Perhaps you have heard of the latest Meta invention to train in the virtual universe created by Mark Zuckerberg and his team: the sale and purchase of virtual objects. A Metaverse tax is linked to it, an idea intended to help the company strengthen its position even if it may leave users with little profit to enjoy in the end.
Like any Meta business, access to different social tools comes at a price – literally. The company tried to bring in new revenue through virtual reality ads, but it didn’t go as planned.
Now Zuck hopes they can make money by letting others make a profit first. And by “others”, we mean creators in this universe that is his.
So the company is rolling out a feature for creators to sell and buy their wares in the open-world VR app Horizon Worlds.
We are talking about strictly virtual “items and effects”, nothing physical that can be traded in the real world. Virtual clothing, accessories, and character mods are some examples.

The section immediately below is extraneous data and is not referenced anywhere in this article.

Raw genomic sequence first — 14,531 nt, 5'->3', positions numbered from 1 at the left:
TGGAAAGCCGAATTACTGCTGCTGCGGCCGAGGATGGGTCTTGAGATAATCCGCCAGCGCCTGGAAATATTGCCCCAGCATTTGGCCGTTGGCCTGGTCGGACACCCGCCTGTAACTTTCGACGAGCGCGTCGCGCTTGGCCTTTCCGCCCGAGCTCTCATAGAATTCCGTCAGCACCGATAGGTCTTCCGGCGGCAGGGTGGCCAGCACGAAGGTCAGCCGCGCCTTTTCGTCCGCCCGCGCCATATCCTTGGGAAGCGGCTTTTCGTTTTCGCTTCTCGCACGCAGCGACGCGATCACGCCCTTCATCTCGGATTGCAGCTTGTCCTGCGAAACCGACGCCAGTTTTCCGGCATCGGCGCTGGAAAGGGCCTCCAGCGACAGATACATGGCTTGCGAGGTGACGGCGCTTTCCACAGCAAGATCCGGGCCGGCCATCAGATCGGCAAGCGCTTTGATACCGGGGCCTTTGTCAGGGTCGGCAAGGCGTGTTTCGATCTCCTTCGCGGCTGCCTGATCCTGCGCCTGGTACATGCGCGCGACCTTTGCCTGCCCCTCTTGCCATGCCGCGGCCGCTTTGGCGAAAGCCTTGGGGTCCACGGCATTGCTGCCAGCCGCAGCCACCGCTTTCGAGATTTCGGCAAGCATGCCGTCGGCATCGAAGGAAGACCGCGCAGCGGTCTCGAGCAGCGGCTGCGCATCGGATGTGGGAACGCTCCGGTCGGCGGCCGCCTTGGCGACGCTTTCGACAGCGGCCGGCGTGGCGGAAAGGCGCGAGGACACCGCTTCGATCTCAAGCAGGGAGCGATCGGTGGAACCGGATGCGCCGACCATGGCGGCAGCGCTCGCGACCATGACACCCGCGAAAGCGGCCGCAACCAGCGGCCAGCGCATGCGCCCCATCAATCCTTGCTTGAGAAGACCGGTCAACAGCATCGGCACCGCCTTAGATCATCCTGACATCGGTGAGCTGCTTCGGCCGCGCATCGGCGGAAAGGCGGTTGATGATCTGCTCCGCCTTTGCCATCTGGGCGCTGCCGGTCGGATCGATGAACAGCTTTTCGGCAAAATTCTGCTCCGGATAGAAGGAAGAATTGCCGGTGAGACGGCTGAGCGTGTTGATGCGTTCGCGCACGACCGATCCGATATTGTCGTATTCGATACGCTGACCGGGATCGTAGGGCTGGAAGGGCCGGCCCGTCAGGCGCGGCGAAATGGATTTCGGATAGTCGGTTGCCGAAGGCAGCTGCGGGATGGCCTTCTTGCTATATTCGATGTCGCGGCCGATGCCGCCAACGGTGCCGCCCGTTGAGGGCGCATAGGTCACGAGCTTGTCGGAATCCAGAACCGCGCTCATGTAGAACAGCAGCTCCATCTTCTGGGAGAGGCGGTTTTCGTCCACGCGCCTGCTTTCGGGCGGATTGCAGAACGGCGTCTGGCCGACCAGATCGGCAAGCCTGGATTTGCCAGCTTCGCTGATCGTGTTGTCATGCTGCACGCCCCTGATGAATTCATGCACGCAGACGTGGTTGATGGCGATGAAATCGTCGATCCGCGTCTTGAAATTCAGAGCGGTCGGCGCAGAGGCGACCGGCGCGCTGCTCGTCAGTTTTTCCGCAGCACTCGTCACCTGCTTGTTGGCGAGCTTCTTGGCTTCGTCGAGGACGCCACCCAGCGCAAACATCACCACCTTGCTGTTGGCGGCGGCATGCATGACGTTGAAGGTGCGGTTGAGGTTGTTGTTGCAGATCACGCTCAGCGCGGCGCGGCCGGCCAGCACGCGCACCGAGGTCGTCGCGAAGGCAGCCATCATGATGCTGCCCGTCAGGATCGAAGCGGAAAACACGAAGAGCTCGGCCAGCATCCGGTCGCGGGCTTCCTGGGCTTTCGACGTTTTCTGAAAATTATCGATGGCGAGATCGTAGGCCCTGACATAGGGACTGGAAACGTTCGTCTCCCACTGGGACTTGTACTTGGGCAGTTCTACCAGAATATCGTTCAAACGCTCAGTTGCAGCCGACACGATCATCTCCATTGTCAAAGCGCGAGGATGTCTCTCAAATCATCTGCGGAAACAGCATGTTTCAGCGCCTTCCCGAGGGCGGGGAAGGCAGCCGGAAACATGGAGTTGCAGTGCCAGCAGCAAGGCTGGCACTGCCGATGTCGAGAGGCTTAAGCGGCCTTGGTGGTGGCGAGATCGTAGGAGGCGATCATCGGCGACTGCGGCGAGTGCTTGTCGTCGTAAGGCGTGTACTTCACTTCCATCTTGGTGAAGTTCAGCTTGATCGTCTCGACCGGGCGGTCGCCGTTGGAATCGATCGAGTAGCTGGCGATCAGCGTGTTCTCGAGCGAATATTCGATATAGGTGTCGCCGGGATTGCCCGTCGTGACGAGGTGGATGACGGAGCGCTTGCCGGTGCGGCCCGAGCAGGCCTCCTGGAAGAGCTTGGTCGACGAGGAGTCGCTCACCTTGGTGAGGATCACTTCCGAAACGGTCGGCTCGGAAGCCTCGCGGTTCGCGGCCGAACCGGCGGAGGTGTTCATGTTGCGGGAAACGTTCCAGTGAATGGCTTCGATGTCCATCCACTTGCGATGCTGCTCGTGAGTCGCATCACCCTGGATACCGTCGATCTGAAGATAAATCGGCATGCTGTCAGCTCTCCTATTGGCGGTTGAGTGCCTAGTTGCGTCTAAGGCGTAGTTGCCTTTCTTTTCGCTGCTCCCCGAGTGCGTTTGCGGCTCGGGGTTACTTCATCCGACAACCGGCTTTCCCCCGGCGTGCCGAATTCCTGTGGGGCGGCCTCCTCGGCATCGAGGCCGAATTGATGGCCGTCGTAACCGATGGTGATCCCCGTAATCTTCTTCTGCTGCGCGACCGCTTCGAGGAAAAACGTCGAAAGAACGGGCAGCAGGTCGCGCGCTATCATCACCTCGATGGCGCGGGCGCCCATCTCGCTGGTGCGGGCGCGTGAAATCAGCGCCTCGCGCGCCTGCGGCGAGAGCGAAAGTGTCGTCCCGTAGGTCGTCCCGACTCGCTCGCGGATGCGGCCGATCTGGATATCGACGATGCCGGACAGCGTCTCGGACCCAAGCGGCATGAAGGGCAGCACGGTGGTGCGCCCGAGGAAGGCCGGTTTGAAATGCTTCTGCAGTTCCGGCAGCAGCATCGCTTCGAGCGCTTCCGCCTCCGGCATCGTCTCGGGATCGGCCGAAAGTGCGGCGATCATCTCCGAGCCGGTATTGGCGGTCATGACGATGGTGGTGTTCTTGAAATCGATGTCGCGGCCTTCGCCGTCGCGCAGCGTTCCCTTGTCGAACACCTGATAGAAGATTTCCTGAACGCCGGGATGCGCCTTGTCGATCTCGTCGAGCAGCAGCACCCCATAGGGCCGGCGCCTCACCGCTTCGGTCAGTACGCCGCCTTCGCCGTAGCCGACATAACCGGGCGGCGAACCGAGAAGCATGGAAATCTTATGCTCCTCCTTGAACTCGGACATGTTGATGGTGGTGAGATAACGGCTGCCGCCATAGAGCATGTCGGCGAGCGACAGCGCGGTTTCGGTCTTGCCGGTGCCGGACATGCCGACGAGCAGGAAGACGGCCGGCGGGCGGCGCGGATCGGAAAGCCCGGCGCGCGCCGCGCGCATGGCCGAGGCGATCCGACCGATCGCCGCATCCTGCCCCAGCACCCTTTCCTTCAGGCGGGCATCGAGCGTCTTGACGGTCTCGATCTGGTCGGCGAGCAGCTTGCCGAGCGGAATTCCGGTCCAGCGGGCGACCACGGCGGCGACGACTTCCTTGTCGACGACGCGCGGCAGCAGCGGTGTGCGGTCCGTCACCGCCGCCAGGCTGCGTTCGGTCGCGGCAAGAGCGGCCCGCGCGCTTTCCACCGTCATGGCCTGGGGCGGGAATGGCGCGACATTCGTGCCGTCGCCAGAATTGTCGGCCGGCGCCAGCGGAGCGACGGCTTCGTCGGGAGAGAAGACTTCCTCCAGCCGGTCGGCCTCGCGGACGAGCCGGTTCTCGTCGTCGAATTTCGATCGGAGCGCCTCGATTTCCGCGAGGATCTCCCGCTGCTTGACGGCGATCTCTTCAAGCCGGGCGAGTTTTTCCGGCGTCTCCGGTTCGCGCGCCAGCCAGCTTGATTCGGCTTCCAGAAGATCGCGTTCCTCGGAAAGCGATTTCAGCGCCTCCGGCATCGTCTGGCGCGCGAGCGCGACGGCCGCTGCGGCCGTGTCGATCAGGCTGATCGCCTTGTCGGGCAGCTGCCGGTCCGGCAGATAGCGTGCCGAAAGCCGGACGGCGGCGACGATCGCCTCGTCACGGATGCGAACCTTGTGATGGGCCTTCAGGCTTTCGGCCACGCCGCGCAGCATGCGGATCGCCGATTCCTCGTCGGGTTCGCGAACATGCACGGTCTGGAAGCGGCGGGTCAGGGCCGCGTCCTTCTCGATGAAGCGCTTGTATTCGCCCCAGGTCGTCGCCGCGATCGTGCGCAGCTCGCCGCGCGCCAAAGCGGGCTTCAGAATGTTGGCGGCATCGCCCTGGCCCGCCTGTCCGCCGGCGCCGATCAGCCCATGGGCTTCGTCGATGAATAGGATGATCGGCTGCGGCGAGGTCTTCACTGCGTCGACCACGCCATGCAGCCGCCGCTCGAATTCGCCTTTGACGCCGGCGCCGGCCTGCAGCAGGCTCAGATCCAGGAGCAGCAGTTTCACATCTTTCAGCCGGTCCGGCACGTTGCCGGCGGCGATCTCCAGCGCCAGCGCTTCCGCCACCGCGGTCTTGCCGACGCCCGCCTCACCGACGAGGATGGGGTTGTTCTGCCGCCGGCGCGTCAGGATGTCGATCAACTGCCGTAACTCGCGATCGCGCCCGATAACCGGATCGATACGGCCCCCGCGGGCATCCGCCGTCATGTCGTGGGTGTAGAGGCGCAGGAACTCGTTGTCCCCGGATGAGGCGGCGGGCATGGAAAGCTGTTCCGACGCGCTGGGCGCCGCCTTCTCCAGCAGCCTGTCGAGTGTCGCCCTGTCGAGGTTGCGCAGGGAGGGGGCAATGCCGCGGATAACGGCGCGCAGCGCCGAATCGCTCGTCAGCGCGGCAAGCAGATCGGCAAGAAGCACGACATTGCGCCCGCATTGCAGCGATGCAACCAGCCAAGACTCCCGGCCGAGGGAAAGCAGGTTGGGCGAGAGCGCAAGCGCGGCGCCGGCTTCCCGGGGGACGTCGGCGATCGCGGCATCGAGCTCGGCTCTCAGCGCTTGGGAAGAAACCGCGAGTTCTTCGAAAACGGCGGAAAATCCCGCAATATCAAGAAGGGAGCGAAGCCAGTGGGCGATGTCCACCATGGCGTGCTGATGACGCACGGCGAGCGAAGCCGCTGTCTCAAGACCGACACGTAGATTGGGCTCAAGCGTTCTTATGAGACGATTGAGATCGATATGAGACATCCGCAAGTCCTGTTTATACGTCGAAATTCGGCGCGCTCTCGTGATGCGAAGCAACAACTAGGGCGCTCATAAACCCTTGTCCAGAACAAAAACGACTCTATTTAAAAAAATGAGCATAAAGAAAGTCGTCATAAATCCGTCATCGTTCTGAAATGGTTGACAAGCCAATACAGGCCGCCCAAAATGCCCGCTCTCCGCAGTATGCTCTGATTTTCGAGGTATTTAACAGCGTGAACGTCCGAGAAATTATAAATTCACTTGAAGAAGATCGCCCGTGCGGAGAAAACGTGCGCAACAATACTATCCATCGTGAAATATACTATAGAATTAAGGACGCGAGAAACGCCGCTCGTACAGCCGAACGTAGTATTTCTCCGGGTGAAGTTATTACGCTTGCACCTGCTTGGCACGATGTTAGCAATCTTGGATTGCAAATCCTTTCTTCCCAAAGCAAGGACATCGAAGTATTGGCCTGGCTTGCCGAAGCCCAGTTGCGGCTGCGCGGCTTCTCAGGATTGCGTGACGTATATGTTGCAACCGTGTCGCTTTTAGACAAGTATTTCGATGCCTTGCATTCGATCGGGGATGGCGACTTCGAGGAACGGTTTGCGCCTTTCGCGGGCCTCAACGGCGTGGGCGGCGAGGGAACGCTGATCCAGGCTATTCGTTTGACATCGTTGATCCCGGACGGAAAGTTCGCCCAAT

However, every transaction will go through the pockets of Meta. The Metaverse tax that Zuck puts in place is no less than 25% of profits.
The first “lucky” creators to get access to this opportunity were hand-picked by Meta. After the trial period ends, all Metaverse users in the United States and Canada over the age of 18 will be able to do the same. All payments will be processed through the Meta App Store.
One more thing to remember – transactions that take place in the Horizon World app will remain there for the time being. Word is Meta will eventually cross worlds, but it’s unclear when that might happen.
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